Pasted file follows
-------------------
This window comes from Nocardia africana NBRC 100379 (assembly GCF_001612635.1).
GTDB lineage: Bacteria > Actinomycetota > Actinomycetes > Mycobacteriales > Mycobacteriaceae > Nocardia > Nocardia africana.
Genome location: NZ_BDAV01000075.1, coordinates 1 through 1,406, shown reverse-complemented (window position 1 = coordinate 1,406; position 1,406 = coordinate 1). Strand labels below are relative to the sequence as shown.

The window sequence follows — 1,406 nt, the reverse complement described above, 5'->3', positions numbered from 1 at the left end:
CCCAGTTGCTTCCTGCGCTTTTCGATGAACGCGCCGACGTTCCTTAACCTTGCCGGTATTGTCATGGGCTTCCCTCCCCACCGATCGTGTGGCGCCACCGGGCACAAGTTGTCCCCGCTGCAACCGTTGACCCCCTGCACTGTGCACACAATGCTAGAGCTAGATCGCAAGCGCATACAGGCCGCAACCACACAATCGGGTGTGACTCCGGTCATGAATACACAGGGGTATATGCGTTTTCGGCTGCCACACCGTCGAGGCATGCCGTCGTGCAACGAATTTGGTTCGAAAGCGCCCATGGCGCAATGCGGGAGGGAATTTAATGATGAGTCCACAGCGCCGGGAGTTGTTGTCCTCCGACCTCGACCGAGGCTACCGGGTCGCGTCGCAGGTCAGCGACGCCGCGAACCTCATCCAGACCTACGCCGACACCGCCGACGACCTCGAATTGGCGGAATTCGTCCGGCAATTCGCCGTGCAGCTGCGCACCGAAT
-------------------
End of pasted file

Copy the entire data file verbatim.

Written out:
This window comes from Nocardia africana NBRC 100379 (assembly GCF_001612635.1).
GTDB lineage: Bacteria > Actinomycetota > Actinomycetes > Mycobacteriales > Mycobacteriaceae > Nocardia > Nocardia africana.
Genome location: NZ_BDAV01000075.1, coordinates 1 through 1,406, shown reverse-complemented (window position 1 = coordinate 1,406; position 1,406 = coordinate 1). Strand labels below are relative to the sequence as shown.

The window sequence follows — 1,406 nt, the reverse complement described above, 5'->3', positions numbered from 1 at the left end:
CCCAGTTGCTTCCTGCGCTTTTCGATGAACGCGCCGACGTTCCTTAACCTTGCCGGTATTGTCATGGGCTTCCCTCCCCACCGATCGTGTGGCGCCACCGGGCACAAGTTGTCCCCGCTGCAACCGTTGACCCCCTGCACTGTGCACACAATGCTAGAGCTAGATCGCAAGCGCATACAGGCCGCAACCACACAATCGGGTGTGACTCCGGTCATGAATACACAGGGGTATATGCGTTTTCGGCTGCCACACCGTCGAGGCATGCCGTCGTGCAACGAATTTGGTTCGAAAGCGCCCATGGCGCAATGCGGGAGGGAATTTAATGATGAGTCCACAGCGCCGGGAGTTGTTGTCCTCCGACCTCGACCGAGGCTACCGGGTCGCGTCGCAGGTCAGCGACGCCGCGAACCTCATCCAGACCTACGCCGACACCGCCGACGACCTCGAATTGGCGGAATTCGTCCGGCAATTCGCCGTGCAGCTGCGCACCGAAT